Multi Sports Club Concept

Location: Nakavika Village, Cakaudrove.  Report by: Joji Liga, Sports Development Manager

Following the Train the Trainer Program at Lawaqa Park Nadroga in August, Nakavika Namosi Participat, Adre Vereivalu wasted no time in organizing his village up in the mountains of Namosi to facilitate a multi-sport tournament in the process of establishing a multi sport club in the village.

Over 100 participants of all ages attended the sports program organized at the Nakavika Primary School Grounds. Sports in rural villages in most parts of the country are played mostly be men. Rugby is the main sport. Women are under-privileged in many ways and do not enjoy the privillages men get in terms of access to participation in competitive sport.

The Nakavika Program that was conducted on Saturday 8th of October, in Namosi broke down these barriers as children, women, and the elderly converged on the grounds to enjoy a day of festivities and fun.

Competitions were organized in rugby union, volleyball and netball. Nuku High School in Serua and Nuku Village also attended the program. Coordinator Adre, said, this first time is just to create an awareness of what sport can bring to the lives of villagers and rightfully so, village elders and those watching from  the side agreed; how good it is to involve the whole family in a sports competition as such.

This is the concept of the multi-sport club. Everyone regardless of age has can be a member of the club and has every right to participate or compete in club based activities. The Fiji National Sports Commission injected a minimal sponsorship through its community assistance funding and funded equipment prizes and referee costs to run the program. Teams registered as they arrived and draws were made as people arrived. It will take a while to go beyond this level or preparedness and with exposure and experience it should get better. Forming and maintaining partnerships are a stronghold of any sports club structure.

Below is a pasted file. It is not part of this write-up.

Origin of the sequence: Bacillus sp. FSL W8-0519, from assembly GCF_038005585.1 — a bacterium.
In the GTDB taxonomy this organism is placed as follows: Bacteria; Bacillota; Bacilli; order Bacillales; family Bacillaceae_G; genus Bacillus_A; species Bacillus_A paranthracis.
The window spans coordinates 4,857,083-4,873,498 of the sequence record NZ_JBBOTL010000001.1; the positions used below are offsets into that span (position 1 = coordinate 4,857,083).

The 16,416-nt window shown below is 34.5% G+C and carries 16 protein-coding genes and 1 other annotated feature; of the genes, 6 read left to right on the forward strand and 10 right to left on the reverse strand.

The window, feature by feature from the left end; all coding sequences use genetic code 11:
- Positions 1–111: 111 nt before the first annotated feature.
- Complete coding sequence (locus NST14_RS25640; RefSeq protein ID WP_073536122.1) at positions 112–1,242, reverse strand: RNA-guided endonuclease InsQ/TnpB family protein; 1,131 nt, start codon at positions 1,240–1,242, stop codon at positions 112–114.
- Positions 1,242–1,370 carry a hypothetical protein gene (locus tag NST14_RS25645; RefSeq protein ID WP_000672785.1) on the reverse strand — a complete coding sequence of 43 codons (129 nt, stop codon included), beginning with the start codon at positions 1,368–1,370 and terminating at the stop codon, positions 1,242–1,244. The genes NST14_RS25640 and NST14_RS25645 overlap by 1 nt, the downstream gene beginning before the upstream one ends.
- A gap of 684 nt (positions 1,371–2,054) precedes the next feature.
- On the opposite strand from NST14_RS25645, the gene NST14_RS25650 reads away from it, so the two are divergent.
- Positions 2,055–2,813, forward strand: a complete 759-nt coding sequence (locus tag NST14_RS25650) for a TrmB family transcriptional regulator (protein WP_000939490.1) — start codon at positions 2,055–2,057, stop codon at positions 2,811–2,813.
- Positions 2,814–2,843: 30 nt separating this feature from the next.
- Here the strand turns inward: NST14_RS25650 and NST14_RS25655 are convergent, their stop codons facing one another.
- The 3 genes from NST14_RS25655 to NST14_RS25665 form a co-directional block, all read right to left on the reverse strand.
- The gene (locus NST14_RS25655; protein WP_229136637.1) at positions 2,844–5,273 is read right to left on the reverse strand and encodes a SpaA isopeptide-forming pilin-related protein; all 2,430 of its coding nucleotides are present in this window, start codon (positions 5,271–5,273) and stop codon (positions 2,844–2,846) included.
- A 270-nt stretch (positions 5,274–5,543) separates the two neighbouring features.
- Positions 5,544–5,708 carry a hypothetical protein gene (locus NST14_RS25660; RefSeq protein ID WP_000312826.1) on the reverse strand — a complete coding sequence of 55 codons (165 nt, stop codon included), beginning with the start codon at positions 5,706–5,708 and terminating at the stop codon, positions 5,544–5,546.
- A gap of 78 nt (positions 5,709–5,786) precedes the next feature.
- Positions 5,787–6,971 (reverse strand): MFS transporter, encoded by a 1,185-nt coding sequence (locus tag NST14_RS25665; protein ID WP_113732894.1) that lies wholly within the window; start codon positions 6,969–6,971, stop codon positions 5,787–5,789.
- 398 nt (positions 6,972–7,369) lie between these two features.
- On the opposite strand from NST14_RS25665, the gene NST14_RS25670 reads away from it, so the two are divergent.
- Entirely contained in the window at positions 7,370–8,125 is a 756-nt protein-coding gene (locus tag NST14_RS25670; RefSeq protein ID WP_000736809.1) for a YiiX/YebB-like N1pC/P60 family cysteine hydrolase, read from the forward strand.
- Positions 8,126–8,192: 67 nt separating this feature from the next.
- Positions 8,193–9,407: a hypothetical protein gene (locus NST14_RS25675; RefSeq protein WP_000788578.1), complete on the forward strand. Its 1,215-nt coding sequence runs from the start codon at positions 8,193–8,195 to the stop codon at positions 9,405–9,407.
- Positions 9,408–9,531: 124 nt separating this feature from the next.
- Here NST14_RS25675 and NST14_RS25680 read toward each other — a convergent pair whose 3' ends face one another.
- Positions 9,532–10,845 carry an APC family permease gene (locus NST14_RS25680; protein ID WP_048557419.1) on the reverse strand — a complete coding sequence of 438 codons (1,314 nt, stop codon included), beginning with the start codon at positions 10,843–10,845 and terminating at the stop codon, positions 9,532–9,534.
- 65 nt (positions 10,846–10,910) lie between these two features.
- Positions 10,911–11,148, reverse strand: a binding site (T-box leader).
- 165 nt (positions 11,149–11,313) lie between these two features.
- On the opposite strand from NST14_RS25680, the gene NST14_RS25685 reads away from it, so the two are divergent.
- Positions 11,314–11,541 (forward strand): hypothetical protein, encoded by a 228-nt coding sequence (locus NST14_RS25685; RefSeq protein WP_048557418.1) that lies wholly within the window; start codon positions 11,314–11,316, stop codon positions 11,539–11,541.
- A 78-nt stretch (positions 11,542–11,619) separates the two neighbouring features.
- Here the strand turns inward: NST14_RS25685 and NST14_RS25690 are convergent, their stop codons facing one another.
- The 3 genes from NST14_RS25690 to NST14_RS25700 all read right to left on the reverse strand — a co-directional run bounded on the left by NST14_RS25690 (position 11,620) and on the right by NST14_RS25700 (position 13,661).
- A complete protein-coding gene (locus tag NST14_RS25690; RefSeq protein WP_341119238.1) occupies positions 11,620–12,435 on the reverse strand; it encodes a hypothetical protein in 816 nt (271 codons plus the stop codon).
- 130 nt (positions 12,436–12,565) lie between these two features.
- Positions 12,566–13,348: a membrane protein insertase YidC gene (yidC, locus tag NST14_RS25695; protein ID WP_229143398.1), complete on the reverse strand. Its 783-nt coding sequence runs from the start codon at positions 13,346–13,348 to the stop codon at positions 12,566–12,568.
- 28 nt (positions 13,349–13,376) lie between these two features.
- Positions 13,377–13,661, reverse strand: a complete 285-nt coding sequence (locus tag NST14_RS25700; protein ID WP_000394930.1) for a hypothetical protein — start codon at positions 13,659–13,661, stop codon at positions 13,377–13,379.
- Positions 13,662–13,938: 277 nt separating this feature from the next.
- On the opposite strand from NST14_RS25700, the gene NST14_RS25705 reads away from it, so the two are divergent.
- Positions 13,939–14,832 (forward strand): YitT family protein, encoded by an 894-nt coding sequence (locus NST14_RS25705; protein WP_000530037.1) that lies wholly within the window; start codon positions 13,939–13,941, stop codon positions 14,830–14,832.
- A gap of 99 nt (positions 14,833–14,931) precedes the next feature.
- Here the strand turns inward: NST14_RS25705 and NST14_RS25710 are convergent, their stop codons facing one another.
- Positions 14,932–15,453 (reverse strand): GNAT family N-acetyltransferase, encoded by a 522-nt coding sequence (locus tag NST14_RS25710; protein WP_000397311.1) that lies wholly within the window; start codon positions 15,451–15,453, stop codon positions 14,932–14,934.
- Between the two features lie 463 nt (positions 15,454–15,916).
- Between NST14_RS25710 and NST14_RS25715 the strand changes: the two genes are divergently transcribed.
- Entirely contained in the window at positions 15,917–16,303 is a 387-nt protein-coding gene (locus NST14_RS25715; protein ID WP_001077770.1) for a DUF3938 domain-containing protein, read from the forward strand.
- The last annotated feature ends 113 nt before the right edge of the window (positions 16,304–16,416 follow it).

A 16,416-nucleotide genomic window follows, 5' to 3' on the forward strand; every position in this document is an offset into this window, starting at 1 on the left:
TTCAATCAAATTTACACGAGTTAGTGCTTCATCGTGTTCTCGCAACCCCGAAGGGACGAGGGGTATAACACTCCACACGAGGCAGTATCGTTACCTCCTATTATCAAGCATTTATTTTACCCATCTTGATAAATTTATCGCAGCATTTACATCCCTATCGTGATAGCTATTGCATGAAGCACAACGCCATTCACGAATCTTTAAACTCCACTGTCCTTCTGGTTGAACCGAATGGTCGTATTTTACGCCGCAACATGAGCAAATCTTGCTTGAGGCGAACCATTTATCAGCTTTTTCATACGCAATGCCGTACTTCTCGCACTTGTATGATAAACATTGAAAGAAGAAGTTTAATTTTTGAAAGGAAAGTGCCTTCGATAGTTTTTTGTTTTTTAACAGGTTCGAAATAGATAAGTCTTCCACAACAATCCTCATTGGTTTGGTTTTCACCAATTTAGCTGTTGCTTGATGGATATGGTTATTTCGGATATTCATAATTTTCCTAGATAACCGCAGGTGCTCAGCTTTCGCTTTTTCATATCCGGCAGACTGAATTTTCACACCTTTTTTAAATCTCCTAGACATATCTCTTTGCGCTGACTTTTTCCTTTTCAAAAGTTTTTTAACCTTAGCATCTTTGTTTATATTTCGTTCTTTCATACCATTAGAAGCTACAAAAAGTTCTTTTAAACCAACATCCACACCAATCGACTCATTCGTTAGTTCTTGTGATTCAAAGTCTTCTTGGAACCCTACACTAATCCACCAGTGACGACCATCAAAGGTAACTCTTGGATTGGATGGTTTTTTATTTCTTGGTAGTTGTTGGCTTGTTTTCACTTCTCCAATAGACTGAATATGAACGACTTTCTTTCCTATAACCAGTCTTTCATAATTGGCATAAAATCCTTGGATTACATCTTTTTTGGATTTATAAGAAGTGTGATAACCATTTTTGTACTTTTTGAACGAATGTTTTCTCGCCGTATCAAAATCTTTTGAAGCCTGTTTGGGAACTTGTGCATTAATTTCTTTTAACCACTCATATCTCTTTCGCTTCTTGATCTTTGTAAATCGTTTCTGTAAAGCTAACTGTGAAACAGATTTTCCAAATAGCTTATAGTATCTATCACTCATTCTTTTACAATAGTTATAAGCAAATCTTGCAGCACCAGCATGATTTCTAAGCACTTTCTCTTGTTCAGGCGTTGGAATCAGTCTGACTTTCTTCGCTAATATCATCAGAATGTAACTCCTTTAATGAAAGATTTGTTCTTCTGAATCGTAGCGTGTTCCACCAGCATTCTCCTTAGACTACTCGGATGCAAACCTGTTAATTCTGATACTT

Nakavika led the way by securing the school as a major partner in running their club successfully. The Head Teacher and teachers of the school assisted in the organization of the day’s program and assisted in the marking of the field, preparation and printing of participation certificates, use of sound system and the school facilities.

Health and wellness was incorporated into the program with the involvement of the village nurse who conducted health screening for participants. The event was an extension of the Train the Trainer Program where three months after the program, participants need to have completed a workplace assessment task involving organizing  a club community event.

I was fortunate to have witnessed the program at Nakavika and I am pleased to note that given the support displayed at the program, the concept will work wonders and provide sports and health and wellness benefits for the village.

The aim of the Fiji National Sports Commission is to establish similar clubs in villages and communities where they conduct programs. It is through such club set ups, that we can promote and develop coaching/refereeing  and competition for players, administrators and officials. Any sport is bound to improve by developing its competition base. Competition promotes growth in player numbers and coaching standards. Competition can only be organized if clubs are functioning and a huge part of the Fiji National Sports Commission’s development plans is promoting the development of clubs in rural communities – this is where the seeds of good governance in sport is planted and nurtured.

The next step according to Adre is to formalize the club constitution, structure, select executives and affiliate different sports into the club.

The rugby competition was won by Nuku, Volleyball and netball was won by Nakavika.

Sports equipment were awarded as prizes to promote more participation and build the clubs equipment inventory.